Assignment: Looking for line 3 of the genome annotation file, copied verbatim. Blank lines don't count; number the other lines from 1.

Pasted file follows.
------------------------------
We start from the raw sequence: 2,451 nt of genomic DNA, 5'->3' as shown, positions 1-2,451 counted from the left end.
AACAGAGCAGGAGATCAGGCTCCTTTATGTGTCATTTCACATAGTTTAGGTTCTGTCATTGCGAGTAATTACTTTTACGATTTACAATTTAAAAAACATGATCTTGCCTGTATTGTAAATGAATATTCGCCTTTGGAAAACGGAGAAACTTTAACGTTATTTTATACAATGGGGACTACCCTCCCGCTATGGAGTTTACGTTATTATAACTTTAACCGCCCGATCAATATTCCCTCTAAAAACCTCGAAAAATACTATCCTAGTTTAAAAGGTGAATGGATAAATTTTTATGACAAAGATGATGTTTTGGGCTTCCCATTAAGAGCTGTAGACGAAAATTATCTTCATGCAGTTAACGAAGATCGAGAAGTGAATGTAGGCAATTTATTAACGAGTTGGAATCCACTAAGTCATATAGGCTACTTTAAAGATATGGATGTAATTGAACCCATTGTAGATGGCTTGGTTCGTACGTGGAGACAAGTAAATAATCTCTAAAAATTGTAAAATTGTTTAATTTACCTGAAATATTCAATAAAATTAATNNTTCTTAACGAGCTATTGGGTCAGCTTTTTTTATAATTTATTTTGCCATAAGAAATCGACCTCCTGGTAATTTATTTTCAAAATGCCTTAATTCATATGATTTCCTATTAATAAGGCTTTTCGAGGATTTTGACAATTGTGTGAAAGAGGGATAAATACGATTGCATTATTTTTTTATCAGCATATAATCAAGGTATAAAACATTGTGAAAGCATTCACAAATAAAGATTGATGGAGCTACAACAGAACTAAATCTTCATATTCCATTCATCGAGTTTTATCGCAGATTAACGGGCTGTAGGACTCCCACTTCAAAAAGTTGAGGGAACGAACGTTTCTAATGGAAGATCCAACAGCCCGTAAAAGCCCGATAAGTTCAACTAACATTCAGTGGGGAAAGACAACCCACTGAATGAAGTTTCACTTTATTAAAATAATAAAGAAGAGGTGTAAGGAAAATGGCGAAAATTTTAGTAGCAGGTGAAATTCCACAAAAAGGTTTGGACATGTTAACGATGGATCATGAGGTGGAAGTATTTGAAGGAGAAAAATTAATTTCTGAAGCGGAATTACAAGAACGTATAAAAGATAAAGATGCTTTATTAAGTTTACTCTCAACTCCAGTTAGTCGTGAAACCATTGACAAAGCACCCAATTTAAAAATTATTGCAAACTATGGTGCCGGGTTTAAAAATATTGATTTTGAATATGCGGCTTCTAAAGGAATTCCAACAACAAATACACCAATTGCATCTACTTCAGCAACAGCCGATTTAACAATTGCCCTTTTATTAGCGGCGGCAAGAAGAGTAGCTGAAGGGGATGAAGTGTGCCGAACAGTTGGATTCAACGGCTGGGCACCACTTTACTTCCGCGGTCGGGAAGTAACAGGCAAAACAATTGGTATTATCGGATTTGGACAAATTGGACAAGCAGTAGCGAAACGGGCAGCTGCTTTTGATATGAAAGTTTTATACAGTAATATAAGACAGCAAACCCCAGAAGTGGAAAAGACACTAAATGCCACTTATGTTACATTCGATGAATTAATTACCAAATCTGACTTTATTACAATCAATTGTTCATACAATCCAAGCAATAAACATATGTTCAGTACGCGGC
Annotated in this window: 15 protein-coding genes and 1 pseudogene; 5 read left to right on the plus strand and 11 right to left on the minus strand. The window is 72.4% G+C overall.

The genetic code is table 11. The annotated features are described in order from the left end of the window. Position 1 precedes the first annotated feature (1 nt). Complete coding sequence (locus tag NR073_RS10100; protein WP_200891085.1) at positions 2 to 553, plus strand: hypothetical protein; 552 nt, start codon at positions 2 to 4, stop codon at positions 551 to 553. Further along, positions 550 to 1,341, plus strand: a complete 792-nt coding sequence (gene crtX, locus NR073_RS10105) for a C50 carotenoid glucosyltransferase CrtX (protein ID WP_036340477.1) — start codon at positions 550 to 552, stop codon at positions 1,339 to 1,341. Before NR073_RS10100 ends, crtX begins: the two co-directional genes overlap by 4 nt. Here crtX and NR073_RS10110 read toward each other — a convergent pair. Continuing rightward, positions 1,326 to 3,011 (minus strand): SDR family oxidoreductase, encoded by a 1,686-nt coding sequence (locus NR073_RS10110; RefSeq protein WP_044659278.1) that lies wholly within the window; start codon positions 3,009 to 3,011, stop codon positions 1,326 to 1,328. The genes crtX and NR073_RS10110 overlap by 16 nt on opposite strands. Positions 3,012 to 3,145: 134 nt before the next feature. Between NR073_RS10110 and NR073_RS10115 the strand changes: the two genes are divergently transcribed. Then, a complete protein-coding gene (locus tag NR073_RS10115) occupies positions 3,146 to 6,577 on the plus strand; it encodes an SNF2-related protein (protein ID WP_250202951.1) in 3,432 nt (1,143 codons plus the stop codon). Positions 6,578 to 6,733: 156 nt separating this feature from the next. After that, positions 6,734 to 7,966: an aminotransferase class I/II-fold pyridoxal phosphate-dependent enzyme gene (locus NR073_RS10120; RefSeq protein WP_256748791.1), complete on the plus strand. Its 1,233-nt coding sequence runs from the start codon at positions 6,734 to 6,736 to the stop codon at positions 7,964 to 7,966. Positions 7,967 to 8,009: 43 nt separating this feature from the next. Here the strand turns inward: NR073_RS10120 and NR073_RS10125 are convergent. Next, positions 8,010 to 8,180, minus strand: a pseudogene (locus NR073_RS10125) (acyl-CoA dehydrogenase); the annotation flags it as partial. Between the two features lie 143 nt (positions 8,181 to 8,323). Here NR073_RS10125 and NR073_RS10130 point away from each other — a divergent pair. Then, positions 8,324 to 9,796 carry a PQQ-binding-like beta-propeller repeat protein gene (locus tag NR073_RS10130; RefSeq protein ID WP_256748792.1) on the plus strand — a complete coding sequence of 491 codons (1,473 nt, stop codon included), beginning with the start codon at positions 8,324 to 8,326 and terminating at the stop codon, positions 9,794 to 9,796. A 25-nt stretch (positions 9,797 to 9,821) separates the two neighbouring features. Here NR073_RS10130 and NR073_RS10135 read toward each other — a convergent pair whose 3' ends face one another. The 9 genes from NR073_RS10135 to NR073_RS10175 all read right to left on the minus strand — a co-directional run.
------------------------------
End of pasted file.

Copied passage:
Annotated in this window: 15 protein-coding genes and 1 pseudogene; 5 read left to right on the plus strand and 11 right to left on the minus strand. The window is 72.4% G+C overall.